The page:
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Fri, Mar 09, 2018

NTSB: Cessna 441 Pilot Had Difficulty Controlling The Airplane Prior To Accident

Pilot Reported Multiple Control Issues During Flight

The NTSB has released a preliminary report form a loss of control accident which occurred on February 22, 2018 in Rossville, Indiana. The aircraft, a Cessna 441 Conquest II airplane impacted terrain resulting in the fatal injury of the airline transport rated pilot and two passengers. The airplane was destroyed.

The airplane was registered to and operated by Ponderosa Aviation LLC. The flight originated from the Eagle Creek Airpark (KEYE), Indianapolis, Indiana, about 1920, with an intended destination of the Green Bay Austin Straubel International Airport (KGRB), Green Bay, Wisconsin.

According to the report, shortly after takeoff the pilot deviated from the assigned heading and altitude. When questioned by the Indianapolis departure controller, the pilot replied that the airplane was out of control. The pilot then turned the airplane to a heading 90° and explained to the controller that he had a trim problem and difficulty controlling the airplane, but that he had the airplane back to straight and level. The pilot was issued a turn to a heading of 310°, followed by a clearance to climb and maintain 13,000 ft. The pilot was then instructed to contact the Chicago Air Route Traffic Control Center (ZAU). The pilot checked in with ZAU57 sector stating that he was climbing from 10,600 ft to 13,000 ft. The pilot was cleared to climb to FL200 (20,000 ft) followed by a climb to FL230. The pilot was instructed to change frequencies to ZAU46 sector. The pilot then transmitted that he needed a minute to get control of the airplane and that he was having difficulty with the trim. Communication and radar contact was then lost.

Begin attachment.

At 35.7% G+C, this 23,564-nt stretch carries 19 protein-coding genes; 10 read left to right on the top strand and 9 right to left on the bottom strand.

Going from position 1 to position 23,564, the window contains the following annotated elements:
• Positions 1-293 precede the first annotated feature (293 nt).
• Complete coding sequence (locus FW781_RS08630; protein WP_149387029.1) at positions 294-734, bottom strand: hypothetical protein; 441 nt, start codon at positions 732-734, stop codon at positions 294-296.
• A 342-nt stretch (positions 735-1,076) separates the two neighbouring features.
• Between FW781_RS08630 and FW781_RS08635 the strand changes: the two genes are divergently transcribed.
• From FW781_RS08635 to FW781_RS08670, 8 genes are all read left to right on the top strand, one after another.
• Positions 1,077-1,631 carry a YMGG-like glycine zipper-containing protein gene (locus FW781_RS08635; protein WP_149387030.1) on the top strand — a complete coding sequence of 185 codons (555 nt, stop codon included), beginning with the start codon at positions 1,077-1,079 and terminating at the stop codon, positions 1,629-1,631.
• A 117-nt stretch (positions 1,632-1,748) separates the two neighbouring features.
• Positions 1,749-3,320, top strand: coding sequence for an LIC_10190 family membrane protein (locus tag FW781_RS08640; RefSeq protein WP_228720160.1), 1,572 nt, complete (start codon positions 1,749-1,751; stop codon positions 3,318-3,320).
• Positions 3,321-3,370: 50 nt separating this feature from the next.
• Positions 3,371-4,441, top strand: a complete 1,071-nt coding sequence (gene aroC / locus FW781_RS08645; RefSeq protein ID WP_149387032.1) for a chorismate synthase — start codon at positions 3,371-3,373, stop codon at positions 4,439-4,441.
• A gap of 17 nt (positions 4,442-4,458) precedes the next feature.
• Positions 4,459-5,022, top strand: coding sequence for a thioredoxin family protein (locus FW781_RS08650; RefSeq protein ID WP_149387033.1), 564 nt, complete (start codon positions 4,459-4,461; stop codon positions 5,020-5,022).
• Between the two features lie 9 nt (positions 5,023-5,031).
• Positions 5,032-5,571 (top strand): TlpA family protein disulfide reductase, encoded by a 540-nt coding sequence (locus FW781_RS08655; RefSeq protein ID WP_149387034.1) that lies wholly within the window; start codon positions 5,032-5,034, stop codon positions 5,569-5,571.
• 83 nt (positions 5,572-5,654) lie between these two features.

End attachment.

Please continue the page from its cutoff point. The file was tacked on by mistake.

Several witnesses reported hearing the airplane flying overhead. They all described the airplane as being very loud and that the engine sound was steady up until they heard the impact.

The airplane impacted the terrain in a plowed field (upper field) which was soft and muddy. A shallow disruption of the dirt was present which was about 250 ft in length. The impact mark was visible up to the crest of a slight incline where the main pieces of wreckage began. Trees bordered the east end of the field and just beyond the treeline was a tree-covered hill which descended about 50 ft at a slope of about 50°. The trees on the hillside were about 80 to 100 ft tall. At the bottom of the hill was an 8 - 10 ft wide creek. The east bank of the creek was treelined and beyond the trees were to more open fields (lower fields) which were divided by a row of small trees and brush. The wreckage was scattered in the upper field, down the hillside, and into the lower fields. The entire wreckage path was about ¼ mile in length.

Recorded weather conditions present 17 miles west of the accident site were overcast at 1,500 ft with 10 miles visibility. The witnesses reported similar conditions in at the accident site.

(Source: NTSB. Image from file)

FMI: app.ntsb.gov/pdfgenerator/ReportGeneratorFile.ashx?EventID=20180222X31345&AKey=1&RType=HTML&IType=FA


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